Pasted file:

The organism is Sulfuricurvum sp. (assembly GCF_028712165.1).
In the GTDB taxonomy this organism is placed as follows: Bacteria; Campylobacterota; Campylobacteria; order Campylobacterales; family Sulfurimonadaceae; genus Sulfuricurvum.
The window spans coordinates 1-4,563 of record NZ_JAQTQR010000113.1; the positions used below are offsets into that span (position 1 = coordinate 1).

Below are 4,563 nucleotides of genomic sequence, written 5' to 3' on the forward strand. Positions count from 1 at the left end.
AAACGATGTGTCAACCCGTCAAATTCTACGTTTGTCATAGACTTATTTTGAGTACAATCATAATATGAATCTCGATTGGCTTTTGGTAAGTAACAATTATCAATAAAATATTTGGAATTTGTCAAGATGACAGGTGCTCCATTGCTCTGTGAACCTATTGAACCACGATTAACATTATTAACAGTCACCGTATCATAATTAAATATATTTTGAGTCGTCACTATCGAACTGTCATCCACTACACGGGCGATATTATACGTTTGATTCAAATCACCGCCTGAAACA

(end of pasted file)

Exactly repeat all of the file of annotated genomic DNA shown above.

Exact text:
The organism is Sulfuricurvum sp. (assembly GCF_028712165.1).
In the GTDB taxonomy this organism is placed as follows: Bacteria; Campylobacterota; Campylobacteria; order Campylobacterales; family Sulfurimonadaceae; genus Sulfuricurvum.
The window spans coordinates 1-4,563 of record NZ_JAQTQR010000113.1; the positions used below are offsets into that span (position 1 = coordinate 1).

Below are 4,563 nucleotides of genomic sequence, written 5' to 3' on the forward strand. Positions count from 1 at the left end.
AAACGATGTGTCAACCCGTCAAATTCTACGTTTGTCATAGACTTATTTTGAGTACAATCATAATATGAATCTCGATTGGCTTTTGGTAAGTAACAATTATCAATAAAATATTTGGAATTTGTCAAGATGACAGGTGCTCCATTGCTCTGTGAACCTATTGAACCACGATTAACATTATTAACAGTCACCGTATCATAATTAAATATATTTTGAGTCGTCACTATCGAACTGTCATCCACTACACGGGCGATATTATACGTTTGATTCAAATCACCGCCTGAAACA